What's with Minnesota? While most of us have learned how to make less garbage, North Star state residents are creating trash at a rate that would tire Paul Bunyan. Or at least that's what state regulators claim.
According to a Minnesota Office of Environmental Assistance (MOEA) report, "Waste Management in the 21st Century," garbage generation increased 6 percent in 1998 and 30 percent since 1992. If the trend continues unabated, state officials fear that waste generation will increase as much as threefold by 2020. Worse yet, Minnesota landfill capacity will be exhausted by 2010. The garbage crisis is back!
At first, the MOEA proposed to save landfill capacity by outlawing landfills. But that idea was replaced with a proposal to eliminate the landfilling of all unprocessed garbage by 2008. Before we start recycling, composting or burning Minnesota's trash in waste-to-energy incinerators, let's look closer at the idea of Minnesotans being gung-ho trash creators.
Minnesota's waste generation estimates are based on garbage generation rates in 1992 through 1998, a period of intense economic growth throughout America. Apparently, the people who developed these estimates assumed the economic good times would continue for the next two decades. While I hope they are right, an economic recession, or at least a slow down, is inevitable.
In fact, while Minnesota predicts that garbage will increase by at least 2.5 percent per year, the Environmental Protection Agency (EPA), Washington, D.C. predicts a lower yearly growth rate of 1.5 percent until 2005. EPA's longer historical perspective and greater appreciation of source reduction's power lead to a lower estimate of the future amount of garbage.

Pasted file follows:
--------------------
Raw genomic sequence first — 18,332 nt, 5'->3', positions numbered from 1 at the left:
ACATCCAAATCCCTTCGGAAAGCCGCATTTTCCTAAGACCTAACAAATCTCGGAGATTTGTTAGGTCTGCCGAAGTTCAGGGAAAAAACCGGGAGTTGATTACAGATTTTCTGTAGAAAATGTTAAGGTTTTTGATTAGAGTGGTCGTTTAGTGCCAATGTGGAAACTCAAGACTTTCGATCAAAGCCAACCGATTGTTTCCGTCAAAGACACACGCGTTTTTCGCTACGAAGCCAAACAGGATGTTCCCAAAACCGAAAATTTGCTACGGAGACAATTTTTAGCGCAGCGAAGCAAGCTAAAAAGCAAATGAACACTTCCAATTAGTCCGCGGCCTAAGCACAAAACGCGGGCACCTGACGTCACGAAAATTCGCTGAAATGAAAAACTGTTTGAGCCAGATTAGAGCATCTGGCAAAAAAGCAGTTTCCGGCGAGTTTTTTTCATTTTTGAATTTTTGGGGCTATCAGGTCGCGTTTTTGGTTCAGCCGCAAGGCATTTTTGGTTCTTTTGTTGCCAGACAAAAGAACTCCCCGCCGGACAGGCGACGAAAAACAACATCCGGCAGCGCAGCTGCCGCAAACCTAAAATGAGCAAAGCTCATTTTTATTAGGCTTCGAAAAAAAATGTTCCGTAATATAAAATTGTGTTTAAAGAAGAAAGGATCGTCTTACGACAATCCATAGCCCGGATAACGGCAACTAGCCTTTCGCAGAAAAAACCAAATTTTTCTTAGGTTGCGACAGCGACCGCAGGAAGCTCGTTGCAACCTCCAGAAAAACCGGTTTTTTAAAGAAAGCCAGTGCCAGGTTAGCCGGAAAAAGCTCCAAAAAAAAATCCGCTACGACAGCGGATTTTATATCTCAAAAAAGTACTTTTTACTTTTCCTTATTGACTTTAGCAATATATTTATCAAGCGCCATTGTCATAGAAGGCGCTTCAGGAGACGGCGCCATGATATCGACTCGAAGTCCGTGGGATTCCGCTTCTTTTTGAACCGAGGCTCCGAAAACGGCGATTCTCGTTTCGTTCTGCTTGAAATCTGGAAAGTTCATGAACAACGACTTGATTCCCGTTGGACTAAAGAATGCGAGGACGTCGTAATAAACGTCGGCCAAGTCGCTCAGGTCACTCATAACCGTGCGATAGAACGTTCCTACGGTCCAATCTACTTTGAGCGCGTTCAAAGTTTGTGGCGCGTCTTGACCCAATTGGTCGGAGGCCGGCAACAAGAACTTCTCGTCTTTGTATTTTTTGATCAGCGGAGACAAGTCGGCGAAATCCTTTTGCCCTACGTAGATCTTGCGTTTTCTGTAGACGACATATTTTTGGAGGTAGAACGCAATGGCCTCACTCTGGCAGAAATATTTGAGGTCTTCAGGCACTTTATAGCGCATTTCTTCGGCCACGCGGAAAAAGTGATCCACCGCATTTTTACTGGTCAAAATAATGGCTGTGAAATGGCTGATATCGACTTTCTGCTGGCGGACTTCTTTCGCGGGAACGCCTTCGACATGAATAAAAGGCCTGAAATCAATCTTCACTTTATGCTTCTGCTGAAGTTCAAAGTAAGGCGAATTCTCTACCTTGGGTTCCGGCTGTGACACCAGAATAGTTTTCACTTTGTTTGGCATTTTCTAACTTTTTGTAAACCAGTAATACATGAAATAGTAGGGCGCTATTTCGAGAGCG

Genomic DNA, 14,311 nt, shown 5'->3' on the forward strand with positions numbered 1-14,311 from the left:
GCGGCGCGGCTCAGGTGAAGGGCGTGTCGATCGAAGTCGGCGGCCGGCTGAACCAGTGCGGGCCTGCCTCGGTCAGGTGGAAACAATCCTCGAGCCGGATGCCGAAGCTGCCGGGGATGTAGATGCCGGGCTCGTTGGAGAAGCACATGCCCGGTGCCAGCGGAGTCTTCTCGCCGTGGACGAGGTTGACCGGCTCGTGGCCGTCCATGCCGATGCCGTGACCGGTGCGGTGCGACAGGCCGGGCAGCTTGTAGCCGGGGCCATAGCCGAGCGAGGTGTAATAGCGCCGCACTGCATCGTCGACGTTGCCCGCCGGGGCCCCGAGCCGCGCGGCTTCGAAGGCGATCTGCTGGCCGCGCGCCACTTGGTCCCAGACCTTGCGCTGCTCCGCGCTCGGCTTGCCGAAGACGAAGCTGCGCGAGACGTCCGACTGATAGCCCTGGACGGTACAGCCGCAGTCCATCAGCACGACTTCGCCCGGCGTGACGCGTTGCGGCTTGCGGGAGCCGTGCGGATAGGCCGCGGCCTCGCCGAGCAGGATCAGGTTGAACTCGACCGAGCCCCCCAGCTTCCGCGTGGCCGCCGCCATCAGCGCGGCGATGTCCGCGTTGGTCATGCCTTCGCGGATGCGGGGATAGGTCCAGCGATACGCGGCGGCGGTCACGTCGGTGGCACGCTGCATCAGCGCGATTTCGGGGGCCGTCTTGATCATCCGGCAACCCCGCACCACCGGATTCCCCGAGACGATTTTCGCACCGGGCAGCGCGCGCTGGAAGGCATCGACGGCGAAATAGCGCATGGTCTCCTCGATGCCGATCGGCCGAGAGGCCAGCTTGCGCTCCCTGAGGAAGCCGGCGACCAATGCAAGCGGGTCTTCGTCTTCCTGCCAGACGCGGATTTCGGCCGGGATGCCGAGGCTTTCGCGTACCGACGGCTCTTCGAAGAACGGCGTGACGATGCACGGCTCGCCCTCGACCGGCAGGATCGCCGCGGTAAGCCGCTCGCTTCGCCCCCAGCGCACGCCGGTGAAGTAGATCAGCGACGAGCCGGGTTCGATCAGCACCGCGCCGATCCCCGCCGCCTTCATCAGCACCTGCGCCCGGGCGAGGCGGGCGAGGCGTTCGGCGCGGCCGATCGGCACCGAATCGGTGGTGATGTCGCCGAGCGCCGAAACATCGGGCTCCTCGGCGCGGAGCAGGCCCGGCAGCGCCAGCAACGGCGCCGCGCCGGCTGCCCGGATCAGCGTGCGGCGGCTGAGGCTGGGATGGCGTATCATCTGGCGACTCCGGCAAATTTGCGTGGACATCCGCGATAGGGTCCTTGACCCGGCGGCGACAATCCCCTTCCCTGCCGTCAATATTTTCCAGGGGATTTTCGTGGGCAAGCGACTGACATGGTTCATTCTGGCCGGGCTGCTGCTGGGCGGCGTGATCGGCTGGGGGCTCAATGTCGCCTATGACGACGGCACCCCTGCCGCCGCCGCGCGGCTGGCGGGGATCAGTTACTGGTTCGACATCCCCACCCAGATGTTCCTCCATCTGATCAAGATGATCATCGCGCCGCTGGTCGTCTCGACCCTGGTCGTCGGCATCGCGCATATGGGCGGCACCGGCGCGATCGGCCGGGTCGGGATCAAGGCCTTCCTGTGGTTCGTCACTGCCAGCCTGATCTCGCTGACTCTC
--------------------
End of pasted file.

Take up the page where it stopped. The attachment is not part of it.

Moreover, Minnesota's per person garbage generation rate is strikingly higher than national rates and those of neighboring states. The only rational reason for such a difference is that Minnesota includes more items in its definition of municipal solid waste (MSW) than the EPA or Minnesota's neighbors. After all, the only other explanation is that Minnesotans pass their long, cold winter days by sitting around the house making trash.
So what does Federal Reserve Chairman Alan Greenspan say about all this? According to the Wall Street Journal, Greenspan believes the U.S. economy is getting lighter. He has calculated that a dollar's worth of today's imports and exports weighs approximately 30 percent less than a dollar's worth in 1969.
Why? For one thing, we are becoming more of a service economy. More importantly, we continue to find ways to make more products with less raw materials. Lighterweight products are replacing heavier products every day. Source reduction continues its triumphal march.
As Greenspan's, as well as this author's, First Law of Garbage shows, lighterweight products drive out heavier products. Garbage has been getting lighter for the past two decades. Rest easy Minnesota, as long as the lightening of the economy continues, the need for more landfills will take care of itself.
Opinions in this column do not necessarily reflect the National Solid Waste Management Association or the Environmental Industry Associations. E-mail the author at: firstname.lastname@example.org